Humbled by a Crock Pot

Saturday morning I awoke with a purpose.  I was going to summon my inner Matteo Mistura, Steve Smith and Drew Dixon (all great Maui chefs and good friends) to make myself a pot roast for dinner.  I had purchased the ingredients a few days prior and I could not wait to let the fresh vegetables and meat simmer in the crock pot all day, combining their flavors to make a delicious meal.

This grand plan of having pot roast for dinner was stopped immediately by the harsh reality that the crock pot was out of my reach.

Life, like certain body parts, is measured in inches.

The crock pot sat on top of my kitchen cabinet, stoic, showing no concern for my current culinary conundrum.  Standing tall at 5’6″, my reach, while on my tippy toes (that’s right tough guy, I said tippy toes) is roughly at the 7 foot mark.  The top of my kitchen cabinets are just at my fingertips when I stretch and I can touch the crock pot, but due to the lip on the cabinets, I cannot pull it down to me.  Usually I grab a chair and the problem is solved.  Unfortunately, given my condition I was reluctant, although I did seriously consider it, to try climbing the step ladder with crutches.  I sat on the couch and weighed my options carefully.  After several minutes of hemming and hawing I reached for the phone and did something that pains me to do…I called a friend and asked for help!

My friend Jon came by my place on his way to work, grabbed the crock pot, put it on my counter and went on with his day…all in the matter of two minutes.  After he left I was forced to examine my lifestyle and the changes I have gone through since the collision in May.

As I write this portion of the blog my house is dripping with the aroma of onions, carrots, celery, potatoes, corn and pot roast simmering.

“Life is a long lesson in humility.” – James M. Barrie

Some call it stubbornness, or being pig-headed, but in my mind I would rather do something myself, than be dependent upon others.  The reason being twofold: I can learn faster by doing it myself, and I have only myself to rely upon or blame if I fail.

Since May I have had very little choice in what I can and cannot accomplish by myself.  My physical condition prohibits me in so many ways that I would never had even thought about, but now I am forced to deal with them on a daily basis.  It took me several weeks, but I finally figured out that I can either get frustrated, upset and fail, or I can simply swallow my pride and ask a friend for help.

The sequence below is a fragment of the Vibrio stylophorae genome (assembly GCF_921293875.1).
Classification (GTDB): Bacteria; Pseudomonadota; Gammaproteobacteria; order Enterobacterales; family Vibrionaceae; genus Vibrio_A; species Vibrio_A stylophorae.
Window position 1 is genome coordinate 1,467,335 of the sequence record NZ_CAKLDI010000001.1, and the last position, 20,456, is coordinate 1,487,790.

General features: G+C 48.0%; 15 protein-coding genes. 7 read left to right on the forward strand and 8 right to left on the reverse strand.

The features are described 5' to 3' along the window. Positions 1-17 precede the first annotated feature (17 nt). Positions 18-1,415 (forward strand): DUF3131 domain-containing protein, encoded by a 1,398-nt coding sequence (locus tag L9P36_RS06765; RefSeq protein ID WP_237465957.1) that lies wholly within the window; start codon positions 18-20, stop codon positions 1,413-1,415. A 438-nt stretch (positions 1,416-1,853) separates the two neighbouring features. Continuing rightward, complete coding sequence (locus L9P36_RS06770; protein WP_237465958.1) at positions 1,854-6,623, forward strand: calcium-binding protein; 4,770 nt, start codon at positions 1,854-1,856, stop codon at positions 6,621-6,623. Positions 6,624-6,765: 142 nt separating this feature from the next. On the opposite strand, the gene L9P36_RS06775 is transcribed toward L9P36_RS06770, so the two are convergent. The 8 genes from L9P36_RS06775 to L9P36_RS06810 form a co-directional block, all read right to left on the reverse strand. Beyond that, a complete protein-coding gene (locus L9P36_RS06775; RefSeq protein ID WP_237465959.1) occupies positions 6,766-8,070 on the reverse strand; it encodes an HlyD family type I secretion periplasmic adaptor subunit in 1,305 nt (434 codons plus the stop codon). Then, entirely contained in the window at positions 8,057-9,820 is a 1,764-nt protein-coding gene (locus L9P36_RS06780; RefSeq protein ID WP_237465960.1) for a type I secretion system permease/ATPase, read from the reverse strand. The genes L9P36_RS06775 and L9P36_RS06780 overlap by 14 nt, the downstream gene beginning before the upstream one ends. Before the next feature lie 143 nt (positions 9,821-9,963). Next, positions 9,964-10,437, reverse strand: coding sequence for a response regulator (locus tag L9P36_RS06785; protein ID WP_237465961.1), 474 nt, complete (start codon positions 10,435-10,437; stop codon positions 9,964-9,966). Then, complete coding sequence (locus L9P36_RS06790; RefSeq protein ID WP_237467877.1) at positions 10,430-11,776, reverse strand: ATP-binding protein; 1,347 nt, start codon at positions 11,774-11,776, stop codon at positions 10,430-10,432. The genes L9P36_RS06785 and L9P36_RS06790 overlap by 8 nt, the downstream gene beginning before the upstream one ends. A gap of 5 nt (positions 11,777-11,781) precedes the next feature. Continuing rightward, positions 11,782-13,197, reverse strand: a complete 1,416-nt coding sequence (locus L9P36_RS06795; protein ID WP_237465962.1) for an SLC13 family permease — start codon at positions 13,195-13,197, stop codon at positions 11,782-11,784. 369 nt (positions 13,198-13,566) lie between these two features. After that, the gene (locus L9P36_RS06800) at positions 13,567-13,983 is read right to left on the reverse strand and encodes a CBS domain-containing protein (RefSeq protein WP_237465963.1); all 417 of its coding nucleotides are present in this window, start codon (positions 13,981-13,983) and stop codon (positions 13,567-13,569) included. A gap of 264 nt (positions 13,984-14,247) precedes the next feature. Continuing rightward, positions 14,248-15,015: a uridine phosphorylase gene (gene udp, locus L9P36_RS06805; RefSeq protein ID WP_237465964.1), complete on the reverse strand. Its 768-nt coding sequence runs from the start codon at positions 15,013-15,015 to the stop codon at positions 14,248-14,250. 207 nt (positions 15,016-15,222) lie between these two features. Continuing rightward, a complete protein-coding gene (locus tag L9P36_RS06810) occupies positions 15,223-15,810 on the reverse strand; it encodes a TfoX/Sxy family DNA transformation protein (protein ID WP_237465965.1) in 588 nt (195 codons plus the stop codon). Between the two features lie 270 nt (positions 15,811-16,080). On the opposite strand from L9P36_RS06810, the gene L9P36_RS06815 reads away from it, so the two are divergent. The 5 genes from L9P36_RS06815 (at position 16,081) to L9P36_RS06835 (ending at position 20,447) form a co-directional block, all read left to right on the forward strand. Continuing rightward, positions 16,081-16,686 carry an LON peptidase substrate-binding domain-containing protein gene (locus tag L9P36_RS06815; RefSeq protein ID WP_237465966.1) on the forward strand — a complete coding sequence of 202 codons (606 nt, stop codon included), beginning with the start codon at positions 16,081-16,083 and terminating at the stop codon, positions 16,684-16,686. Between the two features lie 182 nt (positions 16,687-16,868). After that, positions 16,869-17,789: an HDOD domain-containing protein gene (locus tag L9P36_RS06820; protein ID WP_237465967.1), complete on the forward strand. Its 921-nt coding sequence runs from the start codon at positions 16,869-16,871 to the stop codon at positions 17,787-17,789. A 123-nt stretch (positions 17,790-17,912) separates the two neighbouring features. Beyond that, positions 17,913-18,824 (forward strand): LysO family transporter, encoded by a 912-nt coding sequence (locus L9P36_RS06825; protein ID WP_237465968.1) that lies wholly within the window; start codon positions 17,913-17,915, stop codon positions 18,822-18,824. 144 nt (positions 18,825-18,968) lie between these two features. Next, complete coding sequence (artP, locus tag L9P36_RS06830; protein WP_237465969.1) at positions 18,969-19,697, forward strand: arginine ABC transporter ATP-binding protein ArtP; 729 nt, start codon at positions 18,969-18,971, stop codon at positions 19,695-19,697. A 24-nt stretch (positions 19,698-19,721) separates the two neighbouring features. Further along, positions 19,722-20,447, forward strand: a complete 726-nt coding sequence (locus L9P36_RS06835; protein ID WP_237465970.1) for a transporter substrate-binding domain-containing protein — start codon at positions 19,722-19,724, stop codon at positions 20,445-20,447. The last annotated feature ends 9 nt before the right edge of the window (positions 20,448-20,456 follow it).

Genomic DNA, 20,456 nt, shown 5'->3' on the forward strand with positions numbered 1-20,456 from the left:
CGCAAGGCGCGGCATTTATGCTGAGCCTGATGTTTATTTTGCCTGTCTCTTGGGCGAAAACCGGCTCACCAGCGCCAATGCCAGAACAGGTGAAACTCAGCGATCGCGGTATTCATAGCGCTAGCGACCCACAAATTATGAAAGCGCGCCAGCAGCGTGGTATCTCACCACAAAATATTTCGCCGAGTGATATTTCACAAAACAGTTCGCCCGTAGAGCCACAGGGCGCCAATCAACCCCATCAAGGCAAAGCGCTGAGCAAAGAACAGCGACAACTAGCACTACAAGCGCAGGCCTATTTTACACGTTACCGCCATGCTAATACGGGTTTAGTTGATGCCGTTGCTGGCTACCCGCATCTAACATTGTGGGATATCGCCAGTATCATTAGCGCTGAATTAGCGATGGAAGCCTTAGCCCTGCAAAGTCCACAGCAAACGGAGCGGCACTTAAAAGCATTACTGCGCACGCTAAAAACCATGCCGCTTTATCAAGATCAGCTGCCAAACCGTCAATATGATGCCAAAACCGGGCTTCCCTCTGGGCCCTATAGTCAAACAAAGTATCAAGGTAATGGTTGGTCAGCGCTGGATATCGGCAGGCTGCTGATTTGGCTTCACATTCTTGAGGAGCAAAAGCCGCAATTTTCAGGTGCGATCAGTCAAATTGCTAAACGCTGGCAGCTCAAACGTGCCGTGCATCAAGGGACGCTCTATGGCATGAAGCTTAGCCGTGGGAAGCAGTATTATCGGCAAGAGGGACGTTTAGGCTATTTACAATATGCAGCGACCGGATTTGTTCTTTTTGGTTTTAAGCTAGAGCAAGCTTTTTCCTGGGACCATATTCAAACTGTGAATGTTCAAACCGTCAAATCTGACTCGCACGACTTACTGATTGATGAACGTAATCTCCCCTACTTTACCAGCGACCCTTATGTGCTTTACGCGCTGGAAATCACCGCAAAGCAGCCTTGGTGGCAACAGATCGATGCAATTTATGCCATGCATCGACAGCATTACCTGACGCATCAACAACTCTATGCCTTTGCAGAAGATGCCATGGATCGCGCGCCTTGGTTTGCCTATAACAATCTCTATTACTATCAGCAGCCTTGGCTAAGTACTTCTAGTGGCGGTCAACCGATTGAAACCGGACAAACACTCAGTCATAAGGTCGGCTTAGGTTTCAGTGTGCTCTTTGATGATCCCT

While I was in the hospital I constantly had visitors coming and going, checking up on me and always asking if they could do something for me or get me anything.  I was so glad to see them I would never dream of asking them to bring me anything (after a week of hospital food, I eventually began handing out meal requests).  I had a difficult time realizing what was really happening.

Seeing someone you love in such a vulnerable state is difficult to watch.  By asking me if they could bring me a smoothie or drop off a magazine for me to read, they were simply trying to help me the only way possible…to show they were thinking of me.  I was in a position to make them feel special, like they were with me in the hospital room fighting for me to get better.  I finally understood that by simply saying yes, and allowing visitors to bring me something trivial, I was helping us both heal together.  I began to say yes to the question,”can I bring you anything?” and it made me feel better knowing that it might make others feel good to help a friend in need.

Those around me have been so generous with their time and have shown such patience with me that I feel humbled by their love.  My friends and family have consistently fawned over me, so much so that at times it becomes uncomfortable.

Although the occasions are rare, I have almost gotten to the point of being comfortable when asking for help.  Not wanting to badger others I definitely pick and choose my battles these days.

I have tried to do certain tasks just to prove to myself that I can still do some things by myself.  Recently I moved my living room couch by myself.  It took me 30 minutes to slide it around a distance of 10 feet or so and I was drenched in sweat at the end, but I accomplished what I set out to do…get a hernia.

I’m not willing to call it dumb, but the not-smartest thing I may have done since May, was to lock myself out of my house (which happens a few times a year) right after I had purchased a used car.  I was so excited that I had bought 4 wheels of freedom and was no longer going to be dependent upon others for transportation, that I left the house without my keys.  Fortunately for me, I had left my ground floor bedroom window unlocked.  I was able to pop off the screen, slide the window open and while sitting on the window sill, I fell backwards onto my bed like a scuba diver entering the water.  I did this when I had the external fixator and 7 pins in my leg.  I never claimed to be the smartest, but I will say my pain tolerance may be a bit higher than others.

All wrapped up and nowhere to go.

So although I have surrounded myself with amazing individuals I call my friends, sometimes I still yearn to be independent, to be free of restraint, to make my own mistakes.  Without making mistakes, how would we learn?

Vincent Lorusso Written by:

A life is not important except in the impact it has on other lives. - Jackie Robinson

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